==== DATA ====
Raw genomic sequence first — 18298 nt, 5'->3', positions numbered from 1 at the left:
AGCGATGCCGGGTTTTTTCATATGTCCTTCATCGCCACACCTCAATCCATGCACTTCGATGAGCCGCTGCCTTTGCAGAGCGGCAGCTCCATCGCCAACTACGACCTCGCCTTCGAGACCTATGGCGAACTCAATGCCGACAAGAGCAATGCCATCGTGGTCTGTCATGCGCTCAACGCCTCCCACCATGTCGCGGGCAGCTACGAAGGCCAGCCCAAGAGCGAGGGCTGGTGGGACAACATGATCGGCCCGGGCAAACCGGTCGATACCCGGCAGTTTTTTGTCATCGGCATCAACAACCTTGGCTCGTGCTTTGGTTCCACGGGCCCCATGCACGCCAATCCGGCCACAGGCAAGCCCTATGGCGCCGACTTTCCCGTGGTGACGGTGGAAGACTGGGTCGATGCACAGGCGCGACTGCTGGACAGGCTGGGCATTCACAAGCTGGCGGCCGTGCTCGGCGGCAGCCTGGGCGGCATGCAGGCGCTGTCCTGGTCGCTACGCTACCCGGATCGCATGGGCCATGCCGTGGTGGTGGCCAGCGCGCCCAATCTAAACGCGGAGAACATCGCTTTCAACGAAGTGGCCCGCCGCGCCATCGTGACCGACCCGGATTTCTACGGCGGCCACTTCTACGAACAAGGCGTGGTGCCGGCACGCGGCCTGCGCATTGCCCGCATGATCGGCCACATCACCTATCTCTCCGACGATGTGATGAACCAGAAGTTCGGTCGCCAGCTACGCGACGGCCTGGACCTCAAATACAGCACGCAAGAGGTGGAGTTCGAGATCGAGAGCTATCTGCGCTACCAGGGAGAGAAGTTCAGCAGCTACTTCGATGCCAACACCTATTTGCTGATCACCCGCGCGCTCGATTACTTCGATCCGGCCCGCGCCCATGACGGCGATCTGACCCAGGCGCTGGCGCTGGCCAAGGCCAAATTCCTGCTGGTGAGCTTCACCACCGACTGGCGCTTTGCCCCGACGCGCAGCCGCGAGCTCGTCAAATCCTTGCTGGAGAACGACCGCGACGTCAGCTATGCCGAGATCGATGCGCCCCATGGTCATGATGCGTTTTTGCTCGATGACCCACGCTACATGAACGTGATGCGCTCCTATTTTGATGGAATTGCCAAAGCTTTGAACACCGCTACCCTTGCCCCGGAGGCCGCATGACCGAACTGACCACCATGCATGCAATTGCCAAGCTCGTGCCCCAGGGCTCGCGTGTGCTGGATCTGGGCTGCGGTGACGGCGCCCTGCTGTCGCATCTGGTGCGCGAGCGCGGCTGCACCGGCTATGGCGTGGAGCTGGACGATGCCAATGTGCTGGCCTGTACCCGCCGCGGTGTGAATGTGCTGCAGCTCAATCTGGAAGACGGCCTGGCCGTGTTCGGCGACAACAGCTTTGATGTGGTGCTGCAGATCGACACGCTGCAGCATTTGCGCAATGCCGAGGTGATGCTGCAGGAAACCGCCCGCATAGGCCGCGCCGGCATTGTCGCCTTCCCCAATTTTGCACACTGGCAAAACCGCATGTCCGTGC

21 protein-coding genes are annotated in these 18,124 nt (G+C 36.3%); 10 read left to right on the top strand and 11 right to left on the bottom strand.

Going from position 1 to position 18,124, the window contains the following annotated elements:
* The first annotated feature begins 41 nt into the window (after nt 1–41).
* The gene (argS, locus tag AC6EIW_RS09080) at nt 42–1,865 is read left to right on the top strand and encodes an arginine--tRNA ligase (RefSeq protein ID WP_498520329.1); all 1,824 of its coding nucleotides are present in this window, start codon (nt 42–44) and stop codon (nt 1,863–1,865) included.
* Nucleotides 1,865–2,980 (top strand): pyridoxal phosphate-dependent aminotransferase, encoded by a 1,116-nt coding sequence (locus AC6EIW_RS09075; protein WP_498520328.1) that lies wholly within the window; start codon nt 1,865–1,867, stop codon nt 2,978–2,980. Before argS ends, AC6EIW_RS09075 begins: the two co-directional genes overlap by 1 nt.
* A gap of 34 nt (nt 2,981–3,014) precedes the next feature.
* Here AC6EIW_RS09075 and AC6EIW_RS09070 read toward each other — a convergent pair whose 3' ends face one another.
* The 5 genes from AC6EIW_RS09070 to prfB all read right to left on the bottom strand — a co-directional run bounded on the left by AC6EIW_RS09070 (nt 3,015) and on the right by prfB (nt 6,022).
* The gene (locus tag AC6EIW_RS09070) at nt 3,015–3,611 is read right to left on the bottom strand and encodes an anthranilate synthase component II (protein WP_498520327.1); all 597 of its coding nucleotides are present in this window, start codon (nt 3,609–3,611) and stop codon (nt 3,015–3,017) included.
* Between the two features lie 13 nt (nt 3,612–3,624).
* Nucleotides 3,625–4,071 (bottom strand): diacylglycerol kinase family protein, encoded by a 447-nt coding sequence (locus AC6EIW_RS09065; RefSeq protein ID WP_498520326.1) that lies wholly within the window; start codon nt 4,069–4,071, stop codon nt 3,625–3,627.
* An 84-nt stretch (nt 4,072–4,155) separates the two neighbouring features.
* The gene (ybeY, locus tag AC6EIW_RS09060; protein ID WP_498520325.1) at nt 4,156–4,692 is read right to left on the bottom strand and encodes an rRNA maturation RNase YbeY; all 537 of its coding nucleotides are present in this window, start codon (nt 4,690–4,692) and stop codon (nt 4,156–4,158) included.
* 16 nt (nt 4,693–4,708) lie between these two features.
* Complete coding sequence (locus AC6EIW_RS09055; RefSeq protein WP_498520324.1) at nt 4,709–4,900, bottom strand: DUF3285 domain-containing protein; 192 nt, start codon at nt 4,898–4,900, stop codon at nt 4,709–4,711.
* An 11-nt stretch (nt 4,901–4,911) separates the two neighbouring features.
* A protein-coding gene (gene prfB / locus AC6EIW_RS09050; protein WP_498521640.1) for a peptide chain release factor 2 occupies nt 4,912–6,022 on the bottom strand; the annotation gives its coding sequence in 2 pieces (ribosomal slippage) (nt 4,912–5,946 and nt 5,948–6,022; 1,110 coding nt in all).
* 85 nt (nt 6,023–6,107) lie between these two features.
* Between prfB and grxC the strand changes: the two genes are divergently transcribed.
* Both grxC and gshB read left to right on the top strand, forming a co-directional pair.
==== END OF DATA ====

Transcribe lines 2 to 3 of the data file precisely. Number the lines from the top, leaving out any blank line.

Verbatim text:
AGCGATGCCGGGTTTTTTCATATGTCCTTCATCGCCACACCTCAATCCATGCACTTCGATGAGCCGCTGCCTTTGCAGAGCGGCAGCTCCATCGCCAACTACGACCTCGCCTTCGAGACCTATGGCGAACTCAATGCCGACAAGAGCAATGCCATCGTGGTCTGTCATGCGCTCAACGCCTCCCACCATGTCGCGGGCAGCTACGAAGGCCAGCCCAAGAGCGAGGGCTGGTGGGACAACATGATCGGCCCGGGCAAACCGGTCGATACCCGGCAGTTTTTTGTCATCGGCATCAACAACCTTGGCTCGTGCTTTGGTTCCACGGGCCCCATGCACGCCAATCCGGCCACAGGCAAGCCCTATGGCGCCGACTTTCCCGTGGTGACGGTGGAAGACTGGGTCGATGCACAGGCGCGACTGCTGGACAGGCTGGGCATTCACAAGCTGGCGGCCGTGCTCGGCGGCAGCCTGGGCGGCATGCAGGCGCTGTCCTGGTCGCTACGCTACCCGGATCGCATGGGCCATGCCGTGGTGGTGGCCAGCGCGCCCAATCTAAACGCGGAGAACATCGCTTTCAACGAAGTGGCCCGCCGCGCCATCGTGACCGACCCGGATTTCTACGGCGGCCACTTCTACGAACAAGGCGTGGTGCCGGCACGCGGCCTGCGCATTGCCCGCATGATCGGCCACATCACCTATCTCTCCGACGATGTGATGAACCAGAAGTTCGGTCGCCAGCTACGCGACGGCCTGGACCTCAAATACAGCACGCAAGAGGTGGAGTTCGAGATCGAGAGCTATCTGCGCTACCAGGGAGAGAAGTTCAGCAGCTACTTCGATGCCAACACCTATTTGCTGATCACCCGCGCGCTCGATTACTTCGATCCGGCCCGCGCCCATGACGGCGATCTGACCCAGGCGCTGGCGCTGGCCAAGGCCAAATTCCTGCTGGTGAGCTTCACCACCGACTGGCGCTTTGCCCCGACGCGCAGCCGCGAGCTCGTCAAATCCTTGCTGGAGAACGACCGCGACGTCAGCTATGCCGAGATCGATGCGCCCCATGGTCATGATGCGTTTTTGCTCGATGACCCACGCTACATGAACGTGATGCGCTCCTATTTTGATGGAATTGCCAAAGCTTTGAACACCGCTACCCTTGCCCCGGAGGCCGCATGACCGAACTGACCACCATGCATGCAATTGCCAAGCTCGTGCCCCAGGGCTCGCGTGTGCTGGATCTGGGCTGCGGTGACGGCGCCCTGCTGTCGCATCTGGTGCGCGAGCGCGGCTGCACCGGCTATGGCGTGGAGCTGGACGATGCCAATGTGCTGGCCTGTACCCGCCGCGGTGTGAATGTGCTGCAGCTCAATCTGGAAGACGGCCTGGCCGTGTTCGGCGACAACAGCTTTGATGTGGTGCTGCAGATCGACACGCTGCAGCATTTGCGCAATGCCGAGGTGATGCTGCAGGAAACCGCCCGCATAGGCCGCGCCGGCATTGTCGCCTTCCCCAATTTTGCACACTGGCAAAACCGCATGTCCGTGC

21 protein-coding genes are annotated in these 18,124 nt (G+C 36.3%); 10 read left to right on the top strand and 11 right to left on the bottom strand.